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Publication information
PublisherMarvel Comics
First appearanceThe Avengers #66 (July 1969)
Created byRoy Thomas
Barry Windsor-Smith
Syd Shores
In story information
Element of stories featuringWolverine, Ultron, Bullseye, Lady Deathstrike, X-23

Adamantium is a fictional metal alloy, most famously appearing in American comic books published by Marvel Comics. It is best known as the substance bonded to the character Wolverine's skeleton and claws.

Adamantium was first mentioned in the Marvel Universe by writer Roy Thomas and artists Barry Windsor-Smith and Syd Shores in Marvel Comics' The Avengers #66 (July 1969), which presents the substance as part of the character Ultron's outer shell.[1] In the stories where it appears, the defining quality of adamantium is its practical indestructibility.[2]


The word is a pseudo-Latin neologism (real Latin: adamans, from original Greek ἀδάμας [=indomitable]; adamantem [Latin accusative]) based on the English noun and adjective adamant (and the derived adjective adamantine) added to the neo-Latin suffix "-ium." The adjective adamant has long been used to refer to the property of impregnable, diamond-like hardness, or to describe a very firm/resolute position (e.g. He adamantly refused to leave). The noun adamant describes any impenetrably or unyieldingly hard substance and, formerly, a legendary stone/rock or mineral of impenetrable hardness and with many other properties, often identified with diamond or lodestone.[3][4] Adamant and the literary form adamantine occur in works such as The Faerie Queene, Paradise Lost, Gulliver's Travels, The Adventures of Tom Sawyer, The Lord of the Rings,[4] and the film Forbidden Planet (as "adamantine steel").

In 1912, The Metallurgo Syndicate, Ltd., of Balfour House, used "Adamantium" (with a capital 'A') as a product brand when they exhibited "two of their specialities in the shape of Adamantium bronze—a high-class non-corrosive, anti-friction metal..."[5]

The term adamantium occurs in the 1941 short story "Devil's Powder" by Malcolm Jameson:[6]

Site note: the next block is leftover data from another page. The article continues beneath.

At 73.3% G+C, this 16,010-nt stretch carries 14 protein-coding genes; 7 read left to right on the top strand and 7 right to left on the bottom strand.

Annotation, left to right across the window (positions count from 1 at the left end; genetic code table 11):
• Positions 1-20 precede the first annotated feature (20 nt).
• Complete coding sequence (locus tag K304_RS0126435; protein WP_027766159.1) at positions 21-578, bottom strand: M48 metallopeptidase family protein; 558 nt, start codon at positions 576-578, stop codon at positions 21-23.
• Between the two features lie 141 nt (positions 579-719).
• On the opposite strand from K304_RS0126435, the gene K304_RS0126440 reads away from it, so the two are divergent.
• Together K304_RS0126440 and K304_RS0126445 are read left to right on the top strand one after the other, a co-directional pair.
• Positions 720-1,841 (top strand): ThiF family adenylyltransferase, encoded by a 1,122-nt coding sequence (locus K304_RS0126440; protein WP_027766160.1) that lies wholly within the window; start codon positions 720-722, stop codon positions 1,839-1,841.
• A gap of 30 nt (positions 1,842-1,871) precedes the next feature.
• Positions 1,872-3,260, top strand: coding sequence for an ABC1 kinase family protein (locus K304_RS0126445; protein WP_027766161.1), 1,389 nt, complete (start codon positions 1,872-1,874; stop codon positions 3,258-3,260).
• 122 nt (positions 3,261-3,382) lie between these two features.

"It was a bullet. It was a small slug of adamantium, the toughest and hardest of all metals..."

All these uses predate the use of adamantium in Marvel's comics.[4]

History and properties[edit]

According to the comic books, the components of the alloy are kept in separate batches—typically in blocks of resin—before molding. Adamantium is prepared by melting the blocks together, mixing the components while the resin evaporates. The alloy must then be cast within eight minutes. Marvel Comics' adamantium has an extremely stable molecular structure that prevents it from being further molded even if the temperature is high enough to keep it in its liquefied form. In its solid form, it is described as a dark, shiny gray, like high-grade steel or titanium.[7] It is almost impossible to destroy or fracture in this state, and when molded to a sharp edge, it can penetrate most lesser materials with minimal force.[8]

The Marvel Comics character Wolverine discovers an adamantium-laced skull in the character Apocalypse's laboratory and says it seems to have been there for eons.[9]

As a key component[edit]

Adamantium appears in various Marvel Comics publications and licensed products, where it is found in:

Other versions[edit]

Secondary adamantium[edit]

Marvel’s comic books introduced a variant of "true" adamantium, “secondary adamantium”, to explain why, in certain stories, adamantium was shown to be damaged by sufficiently powerful conventional forces.[18][19] Its resilience is described as far below that of “true“ adamantium.[20][21]